Tag Archives: social media

the non-people

blank mannequin heads male and female

Before I even start today’s post, I have a feeling I’m going to upset some people. I suspect that even some avid and supportive readers are going to make frowny faces in my direction. But I just have to get this out.

To set the stage, I want to ask you to go beyond mere reading for a bit and to actually take a moment, as best you can, to imagine that a certain personal situation is true and happening to you right now. Envision it. Feel it. React to it.

I want you to imagine that a concerned friend has emailed you a link to a social media post in which you’ve been the topic of discussion, but yet in which you have not been tagged. You follow this link and find that a group of people – some of whom you know but many whom you don’t – have posted a less-than-flattering candid picture of you (or, perhaps, your kids). You don’t know where this picture has come from, only that you didn’t take it.  The caption added to this picture is ridiculing you. What a train wreck you are. How delusional you are. How monstrously un-cute your kids are. What a god-awful spouse you married, and how it’s no wonder that rumors are circulating that you’ve been cheating with someone else who is named in the post.

Below this is a long train of comments where “friends” and strangers alike are joining in to add their two cents, mostly agreeing, really ramping up the humor of it. Adding more pictures designed to humiliate or embarrass. They jab at your body type and how you’ve really let yourself go. One person even goes so far as to say your “very existence is an insult to humanity.” Another says they are “surprised evolution allowed such a step backward.” You scroll and scroll, but it never seems to end.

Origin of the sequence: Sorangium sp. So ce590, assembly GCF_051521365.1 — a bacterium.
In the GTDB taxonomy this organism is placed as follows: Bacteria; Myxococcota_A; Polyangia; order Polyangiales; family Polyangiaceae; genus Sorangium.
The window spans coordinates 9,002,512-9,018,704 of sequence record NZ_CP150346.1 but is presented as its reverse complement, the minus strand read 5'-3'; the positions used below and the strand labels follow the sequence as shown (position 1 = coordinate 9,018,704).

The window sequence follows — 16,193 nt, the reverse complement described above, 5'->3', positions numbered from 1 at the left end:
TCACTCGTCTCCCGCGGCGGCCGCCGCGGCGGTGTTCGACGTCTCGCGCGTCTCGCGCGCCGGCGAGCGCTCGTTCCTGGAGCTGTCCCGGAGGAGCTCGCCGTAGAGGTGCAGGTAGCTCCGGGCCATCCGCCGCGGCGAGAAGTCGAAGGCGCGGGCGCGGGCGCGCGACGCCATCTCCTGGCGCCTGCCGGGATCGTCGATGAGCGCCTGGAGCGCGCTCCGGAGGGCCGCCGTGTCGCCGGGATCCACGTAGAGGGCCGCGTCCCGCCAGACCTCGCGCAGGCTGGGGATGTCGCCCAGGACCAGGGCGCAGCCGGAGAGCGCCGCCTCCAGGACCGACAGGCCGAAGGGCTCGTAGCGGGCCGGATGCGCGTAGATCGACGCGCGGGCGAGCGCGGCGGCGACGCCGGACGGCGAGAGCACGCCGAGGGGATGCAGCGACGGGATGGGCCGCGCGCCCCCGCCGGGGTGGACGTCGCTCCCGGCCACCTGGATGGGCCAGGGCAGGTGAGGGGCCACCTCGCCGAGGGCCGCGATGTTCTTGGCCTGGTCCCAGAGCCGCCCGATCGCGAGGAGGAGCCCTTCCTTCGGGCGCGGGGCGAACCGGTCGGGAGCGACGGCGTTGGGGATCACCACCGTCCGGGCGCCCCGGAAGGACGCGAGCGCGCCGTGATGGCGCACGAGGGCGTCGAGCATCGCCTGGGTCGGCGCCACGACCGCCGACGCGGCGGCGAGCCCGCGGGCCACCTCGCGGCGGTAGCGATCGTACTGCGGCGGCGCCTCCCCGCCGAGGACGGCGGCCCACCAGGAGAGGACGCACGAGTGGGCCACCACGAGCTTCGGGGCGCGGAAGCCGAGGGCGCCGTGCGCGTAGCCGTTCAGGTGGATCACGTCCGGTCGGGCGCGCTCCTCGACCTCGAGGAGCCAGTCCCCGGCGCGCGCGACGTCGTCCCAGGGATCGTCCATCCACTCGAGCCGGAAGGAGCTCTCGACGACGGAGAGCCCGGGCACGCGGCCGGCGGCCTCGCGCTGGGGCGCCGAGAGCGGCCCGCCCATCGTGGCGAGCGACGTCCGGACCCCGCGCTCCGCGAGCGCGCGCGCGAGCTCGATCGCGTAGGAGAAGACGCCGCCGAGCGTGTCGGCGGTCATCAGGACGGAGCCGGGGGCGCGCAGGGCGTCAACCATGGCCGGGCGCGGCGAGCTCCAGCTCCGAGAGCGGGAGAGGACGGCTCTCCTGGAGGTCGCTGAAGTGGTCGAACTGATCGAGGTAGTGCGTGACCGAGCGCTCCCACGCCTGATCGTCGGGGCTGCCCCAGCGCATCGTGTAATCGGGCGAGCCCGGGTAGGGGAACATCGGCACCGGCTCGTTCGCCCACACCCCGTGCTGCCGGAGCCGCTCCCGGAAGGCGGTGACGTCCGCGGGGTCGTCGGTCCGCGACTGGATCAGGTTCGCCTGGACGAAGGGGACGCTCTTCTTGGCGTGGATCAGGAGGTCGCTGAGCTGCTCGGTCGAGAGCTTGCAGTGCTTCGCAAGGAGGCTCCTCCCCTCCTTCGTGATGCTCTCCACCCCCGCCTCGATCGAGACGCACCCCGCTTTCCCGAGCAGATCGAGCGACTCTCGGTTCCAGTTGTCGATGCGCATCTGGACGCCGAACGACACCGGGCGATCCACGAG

How would you react? How would you feel? Would you keep reading, driven to know every rotten thing people had said? Would you add a comment to spite them, call them out or express how hurtful this was?

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bigger than the bubbles

social media alert bubble

I heard this week that Amazon.com is expecting to begin implementing a flying drone program this year, which will get products to customers’ doors about a half hour after placing an order online. I suspect that, not long after this goes into effect, people will be standing by the door 31 minutes after ordering, shaking their heads in irritation about their “late” delivery.

In a society that is ever more fast-paced, it’s easy for people to forget that we have control of (and responsibility for) things as integral and personal as our own thoughts and reactions.

As technology advances, “developed” humans find ways to take multi-tasking and expectations of results to increasingly higher levels. Pencil-and-paper math problems were replaced by simple touch calculators, which were replaced by smaller and more complex computers. Currently, I can just ask Siri to figure out my math problem for me. And in most instances, automatic algorithms predict my needs and solve problems in the background without my ever realizing the math is happening at all.

The faces of our smart phones are arrayed with neat rows of a hundred apps, all with little red bubbles demanding that we must find out RIGHT NOW that our friend Sarah “loves peanut butter so much (!!!)” or that someone just recorded himself riding a unicycle across a rain gutter. And we have accepted, for the most part, that relieving ourselves of these red bubbles is acceptable at any time: at work, while with family, out to dinner with a friend, on the john.

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